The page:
In the more technical typically need 2-5 years before you have enough experience. You realky do need to spend the first few years getting experience.

Its shocking hiw many people drop out certain skill roles - used to ve finance, sometimes consulting. I avoid these sort of people. Anyone who jacks in practising a technical role after 2-3  to consult or manage triggers my buffonometer.

So very true, nearly 18 years later and I am still technical and delivering. I never understood getting a technical degree and not using it 

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3 minutes ago, ad_ceng said:

So very true, nearly 18 years later and I am still technical and delivering. I never understood getting a technical degree and not using it 

Its pretty shocking having domeone come in eith a top academic record and flunking an interview. Or not knowing the basics.

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2 minutes ago, spygirl said:

Its pretty shocking having domeone come in eith a top academic record and flunking an interview. Or not knowing the basics.

I have seen it many times, over the years. Sadly good engineers are hard to find which is why most companies end up in messes especially defense organisations 

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2 hours ago, OurDayWillCome said:

I got mine in the mid-nineties. I was told there was a quota and despite having the grades, nothing was guaranteed. My lecturer mentioned that the likes of Cambridge had a higher quota.

Less than 10% in my discipline got a first. Too many got a 2:1 and that is the main reason I worked hard to ensure I stood out from the other students.

Similar experience here, graduated in 1994 from northern redbrick Russell group uni, I would say 10% or less got a 1st - and you knew who they were because they were either fucking brilliant at their subject or the spods who never went out and destroyed their brains and livers (like most my cohort!).  A fair proportion got 2:1's and a fairly large proportion got 2:2's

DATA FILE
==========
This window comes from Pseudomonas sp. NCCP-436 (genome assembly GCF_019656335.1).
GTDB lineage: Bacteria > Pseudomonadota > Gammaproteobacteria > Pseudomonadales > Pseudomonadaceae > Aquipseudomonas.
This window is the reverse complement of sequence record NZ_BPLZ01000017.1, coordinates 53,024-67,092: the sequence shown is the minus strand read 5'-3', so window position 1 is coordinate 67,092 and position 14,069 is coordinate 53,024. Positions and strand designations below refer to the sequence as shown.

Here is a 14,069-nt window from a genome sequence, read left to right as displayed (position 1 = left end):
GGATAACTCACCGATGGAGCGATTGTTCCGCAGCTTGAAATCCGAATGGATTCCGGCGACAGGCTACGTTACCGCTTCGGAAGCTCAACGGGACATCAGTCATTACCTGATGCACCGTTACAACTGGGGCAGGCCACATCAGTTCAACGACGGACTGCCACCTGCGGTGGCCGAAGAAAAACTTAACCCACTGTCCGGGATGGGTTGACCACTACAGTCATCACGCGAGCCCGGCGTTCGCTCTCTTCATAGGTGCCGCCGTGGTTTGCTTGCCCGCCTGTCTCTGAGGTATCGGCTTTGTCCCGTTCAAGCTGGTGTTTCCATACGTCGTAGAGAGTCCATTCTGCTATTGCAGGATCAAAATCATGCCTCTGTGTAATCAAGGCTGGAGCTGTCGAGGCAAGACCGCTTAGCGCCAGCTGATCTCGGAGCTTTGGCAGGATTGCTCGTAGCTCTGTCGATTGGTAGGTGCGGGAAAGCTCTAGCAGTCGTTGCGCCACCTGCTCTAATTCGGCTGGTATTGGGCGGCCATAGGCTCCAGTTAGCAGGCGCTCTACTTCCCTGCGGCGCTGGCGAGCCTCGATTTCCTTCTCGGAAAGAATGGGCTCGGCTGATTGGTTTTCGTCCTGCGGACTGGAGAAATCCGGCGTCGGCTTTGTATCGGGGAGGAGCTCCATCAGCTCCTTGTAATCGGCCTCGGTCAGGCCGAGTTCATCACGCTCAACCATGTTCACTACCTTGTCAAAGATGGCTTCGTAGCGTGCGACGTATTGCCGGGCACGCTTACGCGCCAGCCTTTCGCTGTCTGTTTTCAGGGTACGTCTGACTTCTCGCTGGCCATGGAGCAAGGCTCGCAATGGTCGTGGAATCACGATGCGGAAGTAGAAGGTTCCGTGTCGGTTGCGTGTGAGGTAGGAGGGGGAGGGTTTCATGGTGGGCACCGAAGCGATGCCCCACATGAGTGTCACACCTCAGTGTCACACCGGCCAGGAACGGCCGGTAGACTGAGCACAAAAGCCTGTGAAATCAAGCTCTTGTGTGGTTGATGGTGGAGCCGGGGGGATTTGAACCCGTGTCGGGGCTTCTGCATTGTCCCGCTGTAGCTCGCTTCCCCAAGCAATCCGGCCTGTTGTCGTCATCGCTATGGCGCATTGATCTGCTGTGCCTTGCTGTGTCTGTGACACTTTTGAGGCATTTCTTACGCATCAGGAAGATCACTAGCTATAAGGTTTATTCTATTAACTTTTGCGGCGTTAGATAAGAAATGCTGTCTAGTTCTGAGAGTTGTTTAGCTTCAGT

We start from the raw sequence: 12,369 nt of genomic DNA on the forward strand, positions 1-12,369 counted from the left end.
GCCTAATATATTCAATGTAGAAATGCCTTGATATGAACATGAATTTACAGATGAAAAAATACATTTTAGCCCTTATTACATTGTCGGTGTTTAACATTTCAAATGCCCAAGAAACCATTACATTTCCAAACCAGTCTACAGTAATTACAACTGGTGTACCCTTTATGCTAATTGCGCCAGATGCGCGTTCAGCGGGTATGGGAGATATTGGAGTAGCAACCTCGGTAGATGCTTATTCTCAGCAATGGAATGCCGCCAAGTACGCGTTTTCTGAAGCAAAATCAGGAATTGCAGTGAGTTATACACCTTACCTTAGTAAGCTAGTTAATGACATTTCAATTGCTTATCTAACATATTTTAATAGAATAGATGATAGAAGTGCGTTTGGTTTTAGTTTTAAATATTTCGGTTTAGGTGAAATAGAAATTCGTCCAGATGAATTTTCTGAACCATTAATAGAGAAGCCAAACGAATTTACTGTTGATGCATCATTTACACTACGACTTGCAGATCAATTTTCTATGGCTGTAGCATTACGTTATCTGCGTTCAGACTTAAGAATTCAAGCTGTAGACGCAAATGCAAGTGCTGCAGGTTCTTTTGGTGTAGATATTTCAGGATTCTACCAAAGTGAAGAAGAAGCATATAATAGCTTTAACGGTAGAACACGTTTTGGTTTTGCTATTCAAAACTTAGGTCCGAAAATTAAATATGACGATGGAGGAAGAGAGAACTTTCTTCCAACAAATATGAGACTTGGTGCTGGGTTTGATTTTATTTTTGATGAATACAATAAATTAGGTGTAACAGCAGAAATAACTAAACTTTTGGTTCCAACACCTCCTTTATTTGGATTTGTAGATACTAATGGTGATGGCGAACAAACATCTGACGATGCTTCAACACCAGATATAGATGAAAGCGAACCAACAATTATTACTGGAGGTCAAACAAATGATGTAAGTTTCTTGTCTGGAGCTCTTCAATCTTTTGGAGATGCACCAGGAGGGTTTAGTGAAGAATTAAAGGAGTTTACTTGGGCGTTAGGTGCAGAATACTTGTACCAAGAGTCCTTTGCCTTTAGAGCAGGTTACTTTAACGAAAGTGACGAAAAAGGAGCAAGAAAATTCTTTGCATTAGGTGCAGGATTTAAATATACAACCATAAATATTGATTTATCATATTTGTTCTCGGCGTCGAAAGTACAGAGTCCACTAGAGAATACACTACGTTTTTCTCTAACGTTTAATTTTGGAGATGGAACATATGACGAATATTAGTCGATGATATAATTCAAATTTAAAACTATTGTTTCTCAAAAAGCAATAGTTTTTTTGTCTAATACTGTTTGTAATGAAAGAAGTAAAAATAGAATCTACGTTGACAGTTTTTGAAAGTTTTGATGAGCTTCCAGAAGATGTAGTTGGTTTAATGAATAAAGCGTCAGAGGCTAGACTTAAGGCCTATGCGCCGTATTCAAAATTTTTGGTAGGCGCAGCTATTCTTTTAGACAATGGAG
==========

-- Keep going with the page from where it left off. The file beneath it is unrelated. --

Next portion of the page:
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I got my degree from the North London Poly in the 1980s.

Standards were just about high enough for Jeremy C:Old:byn to leave without a degree, but otherwise we went around in threes. One could read, one could write and the third just liked the company of intellectuals.

But we did have a subsidized bar and although I didn't do so well education wise,  I can still drink any two Oxbridge graduates under the table 

 

Edited by humdrum

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23 minutes ago, ad_ceng said:

So very true, nearly 18 years later and I am still technical and delivering. I never understood getting a technical degree and not using it 

Many thought there was a a worthwhile and well paid job at the end of it, come the milk round my cohort saw the likes of the management consultancies and others and the wages that they were offering and thought sod it.

Likewise after a year on placement of a thick sandwich course I found the 3 following years of university (good rep) pretty useless for the the job itself.

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I did electronics with a computing option (microprocessors) in the 1980s. The degree was quite a lot of work, we had 20 hours+ of lectures and perhaps double, maybe more of homework. Luckily it was an engineering oriented uni so the only women were dykes.

I went into IT, although I feel I was fairly productive reasonbly quickly I'd say it takes about 7 years (like an old style apprenticeship) to be proficient in IT, that is to have enough experience to know when some idea or other is stupid.

Now in my twilight years of my career and just aiming for retirement with as little stress as possible; once I sort out my job change!

Edited by davidg